|Publication number||US4059731 A|
|Application number||US 05/764,571|
|Publication date||Nov 22, 1977|
|Filing date||Feb 1, 1977|
|Priority date||Feb 1, 1977|
|Also published as||CA1085523A, CA1085523A1|
|Publication number||05764571, 764571, US 4059731 A, US 4059731A, US-A-4059731, US4059731 A, US4059731A|
|Inventors||John Henry Green, Joseph Elide Landry|
|Original Assignee||Bell Telephone Laboratories, Incorporated|
|Export Citation||BiBTeX, EndNote, RefMan|
|Patent Citations (4), Non-Patent Citations (3), Referenced by (27), Classifications (6)|
|External Links: USPTO, USPTO Assignment, Espacenet|
This invention relates to digital communications systems and, more particularly, to the processing of signaling information (e.g., on-hook, off-hook) that is passed between central offices via digital channel banks.
A digital channel bank is used as a voice terminal for the digital transmission network -- i.e., it typically interfaces a conventional switching machine and a digital transmission facility. It samples the speech amplitude and the signaling state of each of a plurality (e.g., 24) of trunks (voice channels) in rotation, multiplexes the information on a time division basis, and transmits it directly to a digital line (T1) or, via one or more stages of digital multiplexing, to a higher speed digital line. At the receiving end, another channel bank restores the original transmission amplitudes and signaling states.
Stated somewhat differently, the role of digital channel banks is to reproduce the voice and signaling information so that from the point of view of the office circuits, they are interconnected as though by metallic wires. Signaling continuity is maintained as follows. The incoming signaling state of each trunk is detected at each channel unit of a digital channel bank. Periodically (e.g., every 1.5 milliseconds) a digital line bit carries this detected information to the receive terminal or channel bank, and thence to the receive channel unit thereof. As each incoming signaling bit is detected, it is held (e.g., in a flip-flop store) until the next bit comes along. Relays are operated by the output of this process to reproduce, at the receive office, the detected signaling states.
The foregoing is admittedly a very sketchy and generalized description of the purpose and function of digital channel banks. In the exchange plant, the D3 Channel Bank is in wide use today and is described in greater detail in the article "The D3 Channel Bank" by W. B. Gaunt and J. B. Evans, Jr., Bell Laboratories Record, August 1972, pages 229-233. For intertoll (long-distance) use, the D2 Channel Bank has been in use since 1970; it is described in the articles "D2 Channel Bank: System Aspects" by H. H. Henning and J. W. Pan, The Bell System Technical Journal, October 1972, pages 1641-1657, and "D2 Channel Bank: Per-Channel Equipment" by C.L. Maddox and D. K. Thovson, The Bell System Technical Journal, October 1972, pages 1659-1673. There are additional articles in this October 1972 issue dealing with the D2 Channel Bank, but these are, for present purposes, merely cumulative.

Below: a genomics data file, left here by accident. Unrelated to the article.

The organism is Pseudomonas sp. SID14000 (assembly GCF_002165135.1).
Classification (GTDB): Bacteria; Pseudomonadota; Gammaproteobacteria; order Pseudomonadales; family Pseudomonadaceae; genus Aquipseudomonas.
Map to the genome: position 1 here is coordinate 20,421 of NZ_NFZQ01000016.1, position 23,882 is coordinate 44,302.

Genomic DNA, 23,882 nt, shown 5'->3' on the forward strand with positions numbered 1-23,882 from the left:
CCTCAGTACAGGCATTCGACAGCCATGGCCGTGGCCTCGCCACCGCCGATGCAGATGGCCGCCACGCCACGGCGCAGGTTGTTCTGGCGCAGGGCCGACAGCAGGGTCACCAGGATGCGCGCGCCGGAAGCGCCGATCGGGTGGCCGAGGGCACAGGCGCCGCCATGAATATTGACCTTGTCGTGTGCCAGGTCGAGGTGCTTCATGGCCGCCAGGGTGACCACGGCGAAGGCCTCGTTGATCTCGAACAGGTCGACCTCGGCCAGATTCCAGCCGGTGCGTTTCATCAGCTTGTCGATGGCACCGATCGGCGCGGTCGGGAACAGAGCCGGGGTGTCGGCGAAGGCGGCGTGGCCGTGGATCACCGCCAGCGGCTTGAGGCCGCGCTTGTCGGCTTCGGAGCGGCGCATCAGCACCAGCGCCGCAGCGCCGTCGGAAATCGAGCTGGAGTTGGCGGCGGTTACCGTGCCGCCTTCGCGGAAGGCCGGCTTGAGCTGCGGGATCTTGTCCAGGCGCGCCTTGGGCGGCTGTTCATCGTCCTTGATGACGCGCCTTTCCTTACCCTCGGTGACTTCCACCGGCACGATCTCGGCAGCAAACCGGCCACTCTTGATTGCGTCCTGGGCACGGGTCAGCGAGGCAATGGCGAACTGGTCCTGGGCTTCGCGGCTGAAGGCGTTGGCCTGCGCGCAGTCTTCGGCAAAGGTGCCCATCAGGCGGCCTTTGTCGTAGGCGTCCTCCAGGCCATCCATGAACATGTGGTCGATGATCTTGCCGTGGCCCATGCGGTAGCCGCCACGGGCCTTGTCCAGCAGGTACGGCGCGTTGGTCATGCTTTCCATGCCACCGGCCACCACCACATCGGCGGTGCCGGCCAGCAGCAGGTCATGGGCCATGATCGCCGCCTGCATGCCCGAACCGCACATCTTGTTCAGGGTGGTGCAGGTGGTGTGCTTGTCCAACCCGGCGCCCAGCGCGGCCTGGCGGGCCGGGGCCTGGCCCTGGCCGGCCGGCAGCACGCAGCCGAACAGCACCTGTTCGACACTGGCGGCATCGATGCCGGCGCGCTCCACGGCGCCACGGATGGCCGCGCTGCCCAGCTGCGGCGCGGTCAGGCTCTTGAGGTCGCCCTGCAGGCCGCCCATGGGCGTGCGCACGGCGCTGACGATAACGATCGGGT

When a digital carrier failure (i.e., loss of frame) occurs, the involved trunks are busied out by the associated trunk processing or carrier group alarm circuits in the digital channel bank. Historically, the time delay between fault detection and trunk processing committal has been in the order of several hundred milliseconds; the modern objective for this interval is 2.50 seconds. The longer interval is an attempt to reduce the trunk processing operations on short disruptions. Trunk processing, of course, takes the digital carrier out of service. A dilemma arises in trying to deal with the trunk signaling states in the interval between fault detection and trunk processing. The ideal solution would be to immediately freeze all signaling states at the channel unit signaling receivers when a fault occurs, and hold these states until the system restores or until the 2.50 second elapses and the trunks are processed. With this ideal situation, established connections are not broken and false sender seizures do not occur. However, a difficulty arises from the fact that a fault is not detected at the instant it occurs and by the time the fault is detected, false signaling information has likely been introduced into some of the channel unit signaling receivers.
A primary object of the present invention is to maintain a high probability of presenting the proper signaling state to a central office during the interval between fault detection and system restoral or trunk processing.
A related object of the invention is to improve signaling reliability in a cmmunications system in as simple and inexpensive a manner as possible.
Another object of the invention is to substantially eliminate the possibility of transmitting false signaling information due to transmission line "hits" in a digital transmission system.
These objects are attained in accordance with the present invention by storing (e.g., flip-flop store) not only the most recent signaling bit for each message channel, but also one or more of the previous signaling bits for each of the message channels. When a carrier disturbance (i.e., out-of-frame condition) is detected, the signal bit updating process is stopped (e.g., new signaling samples are not clocked into the channel units) and the previous or "stored" signaling states are presented to the trunks. There is a high probability (in order of 0.97 or higher) that a stored signaling bit (n ≧ 2) was not permuted to the improper state between failure occurrence and failure detection.